FOR IMMEDIATE RELEASE
November 25, 2009
Neil Tilow receives the 2009 Mary E. Pettus Excellence
in Public Policy Award
Talbert House’s president honored by
Ohio Council of Behavioral Health & Family Services Providers
Talbert House president
CINCINNATI—Talbert House president Neil Tilow received the 2009 Mary E. Pettus Excellence In Public Policy Award from the Ohio Council of Behavioral Health & Family Services Providers in October.
The Ohio Council presents this award each year to an individual or organization in recognition for making a major public policy contribution to improving the financing, delivery and/or quality of behavioral health and family services for Ohio’s citizens and communities.
Tilow was appointed president of Talbert House in 1982 and has served as consultant to numerous nonprofit and government agencies. He has served on various boards of nonprofits, including ACT (Accountability and Creditability Together), Glad House Advisory Board, Great Lakes Addiction Technology Transfer Center Advisory Board, Coalition for a Drug Free Greater Cincinnati, Coalition for Behavioral Health and Executive Service Corps of Cincinnati.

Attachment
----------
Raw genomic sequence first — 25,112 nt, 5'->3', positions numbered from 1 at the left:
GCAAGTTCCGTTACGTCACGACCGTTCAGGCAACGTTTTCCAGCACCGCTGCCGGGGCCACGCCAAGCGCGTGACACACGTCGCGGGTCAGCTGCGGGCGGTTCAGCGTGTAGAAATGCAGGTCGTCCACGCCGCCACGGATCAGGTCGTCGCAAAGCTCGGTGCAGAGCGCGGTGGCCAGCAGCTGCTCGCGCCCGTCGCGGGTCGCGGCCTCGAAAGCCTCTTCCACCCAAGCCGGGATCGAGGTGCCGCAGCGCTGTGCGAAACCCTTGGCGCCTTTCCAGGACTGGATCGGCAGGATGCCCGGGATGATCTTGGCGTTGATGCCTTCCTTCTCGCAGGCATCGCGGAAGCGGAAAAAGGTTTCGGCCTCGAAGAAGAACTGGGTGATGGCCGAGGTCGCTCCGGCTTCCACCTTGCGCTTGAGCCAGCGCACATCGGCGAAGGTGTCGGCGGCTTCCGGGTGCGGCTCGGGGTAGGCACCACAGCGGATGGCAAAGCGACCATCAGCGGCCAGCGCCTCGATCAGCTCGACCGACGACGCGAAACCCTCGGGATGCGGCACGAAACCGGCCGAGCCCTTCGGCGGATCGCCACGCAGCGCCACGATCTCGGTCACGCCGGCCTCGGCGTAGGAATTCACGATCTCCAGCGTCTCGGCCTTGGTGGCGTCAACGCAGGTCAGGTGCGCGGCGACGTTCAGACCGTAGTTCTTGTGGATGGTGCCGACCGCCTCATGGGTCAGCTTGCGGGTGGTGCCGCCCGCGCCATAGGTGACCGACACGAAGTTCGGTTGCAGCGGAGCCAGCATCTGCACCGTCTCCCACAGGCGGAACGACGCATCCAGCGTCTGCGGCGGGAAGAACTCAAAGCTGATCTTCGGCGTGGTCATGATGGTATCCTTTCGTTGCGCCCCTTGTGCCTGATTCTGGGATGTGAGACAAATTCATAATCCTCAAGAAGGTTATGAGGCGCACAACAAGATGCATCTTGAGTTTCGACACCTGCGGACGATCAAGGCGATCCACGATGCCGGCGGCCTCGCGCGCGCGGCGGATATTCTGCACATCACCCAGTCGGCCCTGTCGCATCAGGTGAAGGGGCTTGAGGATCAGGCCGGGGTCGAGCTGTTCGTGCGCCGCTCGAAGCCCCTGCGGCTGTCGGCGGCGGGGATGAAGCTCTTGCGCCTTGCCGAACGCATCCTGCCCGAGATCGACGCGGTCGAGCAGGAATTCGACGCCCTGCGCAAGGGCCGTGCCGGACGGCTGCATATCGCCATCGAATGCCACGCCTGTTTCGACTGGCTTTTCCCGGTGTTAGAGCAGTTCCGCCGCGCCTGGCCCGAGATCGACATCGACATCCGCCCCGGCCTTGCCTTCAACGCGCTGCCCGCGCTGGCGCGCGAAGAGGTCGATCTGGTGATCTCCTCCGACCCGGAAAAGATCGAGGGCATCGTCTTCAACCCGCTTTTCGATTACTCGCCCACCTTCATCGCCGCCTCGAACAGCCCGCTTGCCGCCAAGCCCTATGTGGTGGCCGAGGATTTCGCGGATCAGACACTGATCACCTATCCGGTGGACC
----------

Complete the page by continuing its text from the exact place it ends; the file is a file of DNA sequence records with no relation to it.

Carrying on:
Tilow has also served as a member of the University of Cincinnati faculty and is past president of the International Community Correction Association. Tilow received both a bachelor's in Sociology and master's in Corrections from Xavier University.
About the Ohio Council
The Ohio Council of Behavioral Health & Family Services Providers, a private, not-for-profit corporation, is a trade association representing provider organizations throughout Ohio which provide behavioral health & family services to their communities.
About Talbert House
Talbert House is a community-wide nonprofit network of social services with 30 proven programs focusing on prevention, assessment, treatment and reintegration. Each year, Talbert House helps 24,000 men, women and children across Greater Cincinnati and Northern Kentucky overcome adversity to become healthy and productive citizens through its programs in community corrections, mental health, substance abuse and welfare-to-work.